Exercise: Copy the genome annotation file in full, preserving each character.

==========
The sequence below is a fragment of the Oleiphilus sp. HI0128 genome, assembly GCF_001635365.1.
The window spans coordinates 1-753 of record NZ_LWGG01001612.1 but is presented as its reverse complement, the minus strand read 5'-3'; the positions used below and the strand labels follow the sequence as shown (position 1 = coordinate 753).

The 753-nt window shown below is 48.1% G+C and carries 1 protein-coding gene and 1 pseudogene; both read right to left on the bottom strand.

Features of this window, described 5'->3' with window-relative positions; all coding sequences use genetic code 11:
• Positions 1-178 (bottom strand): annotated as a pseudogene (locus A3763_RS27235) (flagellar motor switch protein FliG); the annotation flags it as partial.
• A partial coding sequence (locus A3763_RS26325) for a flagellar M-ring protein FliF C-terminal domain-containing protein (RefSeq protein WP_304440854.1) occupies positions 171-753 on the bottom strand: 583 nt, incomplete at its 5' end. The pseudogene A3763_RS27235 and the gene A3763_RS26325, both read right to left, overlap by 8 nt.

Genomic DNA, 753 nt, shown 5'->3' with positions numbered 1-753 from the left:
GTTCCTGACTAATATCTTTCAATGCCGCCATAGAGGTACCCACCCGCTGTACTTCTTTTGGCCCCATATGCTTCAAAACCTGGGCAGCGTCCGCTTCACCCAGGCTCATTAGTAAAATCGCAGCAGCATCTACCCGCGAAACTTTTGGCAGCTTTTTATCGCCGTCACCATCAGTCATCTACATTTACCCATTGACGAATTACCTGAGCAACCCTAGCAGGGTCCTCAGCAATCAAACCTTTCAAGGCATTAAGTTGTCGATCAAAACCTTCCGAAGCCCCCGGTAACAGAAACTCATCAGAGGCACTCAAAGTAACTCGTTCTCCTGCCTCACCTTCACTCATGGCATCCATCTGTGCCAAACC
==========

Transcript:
The sequence below is a fragment of the Oleiphilus sp. HI0128 genome, assembly GCF_001635365.1.
The window spans coordinates 1-753 of record NZ_LWGG01001612.1 but is presented as its reverse complement, the minus strand read 5'-3'; the positions used below and the strand labels follow the sequence as shown (position 1 = coordinate 753).

The 753-nt window shown below is 48.1% G+C and carries 1 protein-coding gene and 1 pseudogene; both read right to left on the bottom strand.

Features of this window, described 5'->3' with window-relative positions; all coding sequences use genetic code 11:
• Positions 1-178 (bottom strand): annotated as a pseudogene (locus A3763_RS27235) (flagellar motor switch protein FliG); the annotation flags it as partial.
• A partial coding sequence (locus A3763_RS26325) for a flagellar M-ring protein FliF C-terminal domain-containing protein (RefSeq protein WP_304440854.1) occupies positions 171-753 on the bottom strand: 583 nt, incomplete at its 5' end. The pseudogene A3763_RS27235 and the gene A3763_RS26325, both read right to left, overlap by 8 nt.

Genomic DNA, 753 nt, shown 5'->3' with positions numbered 1-753 from the left:
GTTCCTGACTAATATCTTTCAATGCCGCCATAGAGGTACCCACCCGCTGTACTTCTTTTGGCCCCATATGCTTCAAAACCTGGGCAGCGTCCGCTTCACCCAGGCTCATTAGTAAAATCGCAGCAGCATCTACCCGCGAAACTTTTGGCAGCTTTTTATCGCCGTCACCATCAGTCATCTACATTTACCCATTGACGAATTACCTGAGCAACCCTAGCAGGGTCCTCAGCAATCAAACCTTTCAAGGCATTAAGTTGTCGATCAAAACCTTCCGAAGCCCCCGGTAACAGAAACTCATCAGAGGCACTCAAAGTAACTCGTTCTCCTGCCTCACCTTCACTCATGGCATCCATCTGTGCCAAACC